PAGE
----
The Beatitudes are first of all descriptive of Jesus’ life and ministry. Jesus is a messiah, a savior, who quite literally walks the talk. Before climbing the mount and preaching, Jesus has been very busy. He went throughout Galilee, teaching in the synagogues and proclaiming the good news of the kingdom. He cured diseases and every sickness among the people. It’s no wonder his fame spread. So, the one who preaches the Sermon is the one who is physically making all things new. The sayings of the Sermon on the Mount are the interpretation of Jesus’s life.

There were times Jesus was all those things he names in the Beatitudes. He was the ultimate peacemaker. His life and death encapsulate those who are persecuted for righteousness’ sake. He mourned for individuals and for our broken world. And in emptying himself for the world he showed us what it meant to be poor in spirit. 

That Jesus lived what he preached may be a faithful reading of the Beatitudes. But it does not fully answer the question of what this iconic text means for us living some 2000 years later on a different continent. For that, it’s helpful to remember that the Sermon on the Mount was not addressed originally to individuals but to a community that Jesus began through calling the disciples. 

Sometimes the word makarios is translated as happy. Do any of you remember that translation? Our translation today uses the word blessed, which carries with it all sorts of problems, including what is sometimes called the prosperity gospel, the idea that earthly riches are a sign of God’s blessing. I prefer the translation I read online by a fellow pastor who wrote, “Jesus is saying to those who are hurting and those who side with them, God loves you too. Although it seems sometimes like God sides with the rich and powerful, Jesus has good news: God cares for those who feel they have lost in the game of life. So, good news, you who are poor. God is with you. When you are grieving, God is near. 

Jesus’ trip up the mountain is much like Moses before him. Like during the time of Moses, Israel suffers under an oppressive ruler. Like Moses, Jesus’ life is threatened in its earliest days. Like Moses, Jesus (and his family) has to flee the threat of death. Like Moses, Jesus too emerges out of Egypt to follow God’s call to liberate the people. Like Moses, Jesus wanders in the wilderness and relies on God for sustenance.

This morning, like Moses at Mt. Sinai, Jesus interprets God’s vision of a world aligned with God’s concerns. In this way, Jesus’ sharing and interpreting of these commandments is not so much an imposition of rules for an obedient life. It is instead a guide to a life of wholeness aligned with God’s creation and grace. So, both the Sermon on the Mount and the Ten Commandments are not rules as much as they are visions for communal wholeness rooted in God’s liberation of the oppressed. Also, like the Ten Commandments, the Sermon on the Mount is narrated and set within a larger story about the character of a faithful God.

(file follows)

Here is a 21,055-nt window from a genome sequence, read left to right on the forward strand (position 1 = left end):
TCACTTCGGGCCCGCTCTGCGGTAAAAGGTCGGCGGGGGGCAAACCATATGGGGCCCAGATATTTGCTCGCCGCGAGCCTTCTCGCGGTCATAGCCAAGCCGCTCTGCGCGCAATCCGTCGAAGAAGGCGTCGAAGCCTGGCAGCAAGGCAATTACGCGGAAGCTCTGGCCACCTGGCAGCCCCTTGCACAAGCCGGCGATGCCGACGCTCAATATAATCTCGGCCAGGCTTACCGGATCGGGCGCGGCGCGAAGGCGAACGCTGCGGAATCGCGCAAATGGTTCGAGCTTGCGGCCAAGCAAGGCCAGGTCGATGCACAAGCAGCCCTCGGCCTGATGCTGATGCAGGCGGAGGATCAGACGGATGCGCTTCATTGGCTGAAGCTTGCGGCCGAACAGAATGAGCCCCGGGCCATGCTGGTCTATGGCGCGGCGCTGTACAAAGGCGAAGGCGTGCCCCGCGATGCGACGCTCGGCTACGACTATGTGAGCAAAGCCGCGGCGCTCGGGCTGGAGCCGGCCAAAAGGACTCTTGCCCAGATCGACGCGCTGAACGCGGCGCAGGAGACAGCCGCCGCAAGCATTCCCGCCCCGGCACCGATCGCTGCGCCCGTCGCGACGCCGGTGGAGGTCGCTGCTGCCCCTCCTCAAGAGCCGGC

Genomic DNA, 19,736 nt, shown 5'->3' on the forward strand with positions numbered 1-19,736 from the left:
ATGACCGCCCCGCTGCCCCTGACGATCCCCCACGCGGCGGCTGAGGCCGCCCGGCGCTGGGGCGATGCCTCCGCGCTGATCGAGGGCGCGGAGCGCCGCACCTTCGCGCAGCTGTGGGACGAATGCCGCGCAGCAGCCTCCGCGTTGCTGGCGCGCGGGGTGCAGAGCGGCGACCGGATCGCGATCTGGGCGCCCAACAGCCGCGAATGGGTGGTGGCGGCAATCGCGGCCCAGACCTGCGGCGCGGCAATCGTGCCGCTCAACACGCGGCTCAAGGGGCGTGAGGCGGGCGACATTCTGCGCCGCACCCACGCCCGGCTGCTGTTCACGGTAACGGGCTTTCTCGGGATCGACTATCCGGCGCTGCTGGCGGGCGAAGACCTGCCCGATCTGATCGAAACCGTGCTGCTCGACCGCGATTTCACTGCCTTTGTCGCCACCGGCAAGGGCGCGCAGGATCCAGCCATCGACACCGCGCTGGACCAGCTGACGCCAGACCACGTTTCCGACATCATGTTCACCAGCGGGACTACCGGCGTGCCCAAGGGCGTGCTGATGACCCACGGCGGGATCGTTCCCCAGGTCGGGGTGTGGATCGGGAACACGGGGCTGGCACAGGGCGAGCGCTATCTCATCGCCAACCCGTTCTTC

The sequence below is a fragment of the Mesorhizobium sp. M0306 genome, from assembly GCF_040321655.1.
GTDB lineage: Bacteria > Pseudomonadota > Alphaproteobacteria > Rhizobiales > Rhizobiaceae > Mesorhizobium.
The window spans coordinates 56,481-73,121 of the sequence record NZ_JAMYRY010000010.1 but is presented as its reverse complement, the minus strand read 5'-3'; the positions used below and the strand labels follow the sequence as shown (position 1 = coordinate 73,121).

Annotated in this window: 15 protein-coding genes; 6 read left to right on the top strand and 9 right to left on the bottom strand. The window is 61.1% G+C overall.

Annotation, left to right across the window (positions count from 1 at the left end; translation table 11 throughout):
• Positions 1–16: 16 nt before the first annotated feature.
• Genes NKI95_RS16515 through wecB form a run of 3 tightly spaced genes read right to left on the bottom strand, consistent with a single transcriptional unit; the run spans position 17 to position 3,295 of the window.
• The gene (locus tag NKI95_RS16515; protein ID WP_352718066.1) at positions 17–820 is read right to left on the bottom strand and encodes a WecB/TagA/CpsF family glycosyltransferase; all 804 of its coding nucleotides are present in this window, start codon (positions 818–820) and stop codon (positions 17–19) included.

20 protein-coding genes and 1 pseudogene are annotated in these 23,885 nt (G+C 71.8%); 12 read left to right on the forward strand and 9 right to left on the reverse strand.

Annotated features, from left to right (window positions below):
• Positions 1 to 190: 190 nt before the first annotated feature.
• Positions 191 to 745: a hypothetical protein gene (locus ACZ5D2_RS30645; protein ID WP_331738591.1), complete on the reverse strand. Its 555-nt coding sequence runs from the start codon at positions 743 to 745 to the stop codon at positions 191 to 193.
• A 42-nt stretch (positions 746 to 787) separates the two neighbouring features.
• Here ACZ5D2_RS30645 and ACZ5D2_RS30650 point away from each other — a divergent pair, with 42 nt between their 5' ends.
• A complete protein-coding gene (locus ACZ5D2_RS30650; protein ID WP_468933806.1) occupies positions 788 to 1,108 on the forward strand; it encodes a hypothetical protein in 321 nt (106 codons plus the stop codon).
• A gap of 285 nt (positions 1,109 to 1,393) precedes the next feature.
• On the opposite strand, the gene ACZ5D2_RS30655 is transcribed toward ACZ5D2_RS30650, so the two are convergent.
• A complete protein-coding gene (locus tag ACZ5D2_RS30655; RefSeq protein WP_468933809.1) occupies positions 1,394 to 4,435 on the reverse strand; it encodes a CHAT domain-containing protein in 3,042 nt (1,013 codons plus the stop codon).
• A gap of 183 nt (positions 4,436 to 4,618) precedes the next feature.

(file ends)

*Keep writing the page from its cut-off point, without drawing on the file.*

You might ask, is this vision for the reign of God about heaven or about the here and now? The absolute answer is that it is about both. Are the Beatitudes supposed to drive us to God’s grace by showing us how we can never love perfectly or are the beatitudes showing us how to live now? The answer is both. It’s true that we cannot depend on our works for salvation, but we also cannot cast aside the radical demands of the law.

There is great symmetry and order to the Beatitudes and its worth paying attention to. Let’s take the first four as one stanza. Take a look at your bulletin. This stanza includes those who are suffering. Blessed are the poor in spirit; blessed are those who mourn; blessed are the meek; blessed are those who hunger and thirst for righteousness. In other words, blessed are the dispossessed, abandoned, poor, homeless. Is anyone here mourning today, last week? This blessing if for you, who looks on the many tragedies near and far and weeps. They will be satisfied and comforted in the eschaton, the age to come. God loves them.

One scholar wrote, “no one is asked to go out and try to be poor in spirit or to mourn or to be meek. Rather, Jesus is indicating that given the reality of the kingdom we should not be surprised to find among those who follow him those who are poor in spirit, those who mourn, those who are meek.” And Jesus is not idealizing poverty. Later he will encourage his followers to fight it. The Kingdom of Heaven, which we will hear about throughout Matthew’s gospel, has come near you. When God reigns, the poor get a better deal.

If the first four beatitudes are about those who are suffering, the second four are about those who help them. Look again at your bulletin. Blessed are the merciful, blessed are the pure in heart, blessed are the peacemakers, and blessed are those who are persecuted for righteousness sake.